Cockburn was intrigued to read reports that President Trump is supposedly tiring of his ‘acting’ chief of staff, Mick Mulvaney, while at the same time asserting he is ‘not in danger of losing his job any time soon.’
This apparent paradox has a simple explanation: Mick Mulvaney is the Melania Trump of chiefs of staff. The former South Carolina congressman isn’t going anywhere anytime soon because he isn’t going anywhere anytime soon. There may be rumors of separation, even divorce, but Mulvaney will remain.
On round three of his chiefs-of-staff, as in his marriages, the president has found his imperfect, but practical balance.
Reince Priebus, like Ivana Trump, was Trump’s starter wife. Priebus anchored Trump’s 2016 general election effort and built the early administration. Then, as with Ivana, Trump moved on. The terms of departure were relatively amiable, however. Priebus now has a hefty consulting practice based around the business of the sitting president. Trump, for what it’s worth, once hosted his first ex-wife’s subsequent weddings.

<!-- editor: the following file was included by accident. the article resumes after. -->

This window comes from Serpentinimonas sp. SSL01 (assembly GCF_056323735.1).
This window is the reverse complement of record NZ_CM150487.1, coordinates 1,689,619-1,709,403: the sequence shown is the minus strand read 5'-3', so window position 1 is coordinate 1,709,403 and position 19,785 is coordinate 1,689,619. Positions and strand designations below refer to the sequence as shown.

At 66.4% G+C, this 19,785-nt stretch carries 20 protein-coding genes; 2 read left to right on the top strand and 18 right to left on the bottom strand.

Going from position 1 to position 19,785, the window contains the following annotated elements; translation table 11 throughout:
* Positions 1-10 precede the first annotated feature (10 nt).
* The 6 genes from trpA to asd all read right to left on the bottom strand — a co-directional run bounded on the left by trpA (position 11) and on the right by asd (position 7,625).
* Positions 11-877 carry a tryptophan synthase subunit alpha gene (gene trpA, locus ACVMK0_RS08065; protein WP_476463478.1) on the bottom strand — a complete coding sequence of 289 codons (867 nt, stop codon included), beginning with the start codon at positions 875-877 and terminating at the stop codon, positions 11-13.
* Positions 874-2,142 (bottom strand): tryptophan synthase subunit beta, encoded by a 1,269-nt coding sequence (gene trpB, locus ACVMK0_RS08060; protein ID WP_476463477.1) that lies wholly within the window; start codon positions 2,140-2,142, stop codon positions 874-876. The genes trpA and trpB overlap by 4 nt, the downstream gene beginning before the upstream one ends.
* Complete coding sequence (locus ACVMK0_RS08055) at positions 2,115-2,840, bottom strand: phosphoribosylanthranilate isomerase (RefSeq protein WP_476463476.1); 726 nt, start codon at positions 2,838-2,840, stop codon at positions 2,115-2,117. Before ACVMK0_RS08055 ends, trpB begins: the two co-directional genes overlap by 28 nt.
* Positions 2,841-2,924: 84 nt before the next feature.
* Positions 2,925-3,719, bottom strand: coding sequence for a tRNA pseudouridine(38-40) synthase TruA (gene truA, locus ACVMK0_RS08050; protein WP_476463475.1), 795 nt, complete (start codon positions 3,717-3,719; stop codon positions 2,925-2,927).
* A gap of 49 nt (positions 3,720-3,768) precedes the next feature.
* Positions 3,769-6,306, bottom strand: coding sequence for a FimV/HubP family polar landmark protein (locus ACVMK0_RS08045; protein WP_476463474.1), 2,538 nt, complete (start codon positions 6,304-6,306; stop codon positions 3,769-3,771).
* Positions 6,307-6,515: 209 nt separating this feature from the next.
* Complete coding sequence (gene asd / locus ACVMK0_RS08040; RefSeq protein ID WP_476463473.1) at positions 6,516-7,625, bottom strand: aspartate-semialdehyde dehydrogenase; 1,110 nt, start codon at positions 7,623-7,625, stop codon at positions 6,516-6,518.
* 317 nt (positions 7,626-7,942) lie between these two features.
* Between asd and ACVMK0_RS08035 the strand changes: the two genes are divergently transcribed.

John Kelly, like Marla Maples, was a stranger romance. The four-star general was dynamic, the press liked him at first, but he was not built to last. There was too much competing ego.
Cockburn apologizes if he’s pushing the points of comparison here. The point is this: Mulvaney is Melania: a return to form. Melania, like Ivana, is an Eastern European model. Mulvaney, like Priebus, is an old Republican hand. Sure, there are troubles: but it’s Trump’s most stable relationship yet.
Stability has its perks. Mulvaney sets the president’s schedule and, and like Melania, rules the roost, overseeing personnel. Melania and Mulvaney apparently get on, too. The First Lady secured elevation for her spox, Stephanie Grisham, to White House spokeswoman and communications director Tuesday. Mulvaney may have helped, Cockburn understands. Love is gentle, love is kind.